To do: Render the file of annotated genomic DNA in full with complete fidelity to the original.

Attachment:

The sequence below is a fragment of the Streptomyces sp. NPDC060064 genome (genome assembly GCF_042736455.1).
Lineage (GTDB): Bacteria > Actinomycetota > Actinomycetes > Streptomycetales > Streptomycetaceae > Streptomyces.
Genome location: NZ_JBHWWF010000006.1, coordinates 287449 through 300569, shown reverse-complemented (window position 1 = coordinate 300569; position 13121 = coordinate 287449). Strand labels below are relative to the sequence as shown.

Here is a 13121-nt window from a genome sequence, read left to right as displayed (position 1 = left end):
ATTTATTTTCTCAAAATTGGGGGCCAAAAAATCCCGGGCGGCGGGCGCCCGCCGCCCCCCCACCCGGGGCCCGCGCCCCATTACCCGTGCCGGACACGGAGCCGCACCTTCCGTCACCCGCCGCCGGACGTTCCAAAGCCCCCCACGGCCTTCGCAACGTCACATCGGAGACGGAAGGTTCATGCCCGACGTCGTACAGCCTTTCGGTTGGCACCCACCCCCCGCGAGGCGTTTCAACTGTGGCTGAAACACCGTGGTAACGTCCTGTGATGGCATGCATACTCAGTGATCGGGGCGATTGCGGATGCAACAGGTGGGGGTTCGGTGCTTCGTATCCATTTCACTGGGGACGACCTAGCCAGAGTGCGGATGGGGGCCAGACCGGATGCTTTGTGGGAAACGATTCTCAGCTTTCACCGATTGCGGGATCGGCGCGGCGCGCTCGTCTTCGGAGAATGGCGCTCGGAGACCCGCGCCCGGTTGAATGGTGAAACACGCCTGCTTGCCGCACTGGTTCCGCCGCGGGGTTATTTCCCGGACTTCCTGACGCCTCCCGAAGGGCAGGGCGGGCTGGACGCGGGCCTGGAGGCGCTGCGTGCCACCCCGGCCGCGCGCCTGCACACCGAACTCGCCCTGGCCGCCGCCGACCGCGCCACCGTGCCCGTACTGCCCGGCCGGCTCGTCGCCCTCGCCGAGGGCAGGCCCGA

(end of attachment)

The sequence below is a fragment of the Streptomyces sp. NPDC060064 genome (genome assembly GCF_042736455.1).
Lineage (GTDB): Bacteria > Actinomycetota > Actinomycetes > Streptomycetales > Streptomycetaceae > Streptomyces.
Genome location: NZ_JBHWWF010000006.1, coordinates 287449 through 300569, shown reverse-complemented (window position 1 = coordinate 300569; position 13121 = coordinate 287449). Strand labels below are relative to the sequence as shown.

Here is a 13121-nt window from a genome sequence, read left to right as displayed (position 1 = left end):
ATTTATTTTCTCAAAATTGGGGGCCAAAAAATCCCGGGCGGCGGGCGCCCGCCGCCCCCCCACCCGGGGCCCGCGCCCCATTACCCGTGCCGGACACGGAGCCGCACCTTCCGTCACCCGCCGCCGGACGTTCCAAAGCCCCCCACGGCCTTCGCAACGTCACATCGGAGACGGAAGGTTCATGCCCGACGTCGTACAGCCTTTCGGTTGGCACCCACCCCCCGCGAGGCGTTTCAACTGTGGCTGAAACACCGTGGTAACGTCCTGTGATGGCATGCATACTCAGTGATCGGGGCGATTGCGGATGCAACAGGTGGGGGTTCGGTGCTTCGTATCCATTTCACTGGGGACGACCTAGCCAGAGTGCGGATGGGGGCCAGACCGGATGCTTTGTGGGAAACGATTCTCAGCTTTCACCGATTGCGGGATCGGCGCGGCGCGCTCGTCTTCGGAGAATGGCGCTCGGAGACCCGCGCCCGGTTGAATGGTGAAACACGCCTGCTTGCCGCACTGGTTCCGCCGCGGGGTTATTTCCCGGACTTCCTGACGCCTCCCGAAGGGCAGGGCGGGCTGGACGCGGGCCTGGAGGCGCTGCGTGCCACCCCGGCCGCGCGCCTGCACACCGAACTCGCCCTGGCCGCCGCCGACCGCGCCACCGTGCCCGTACTGCCCGGCCGGCTCGTCGCCCTCGCCGAGGGCAGGCCCGA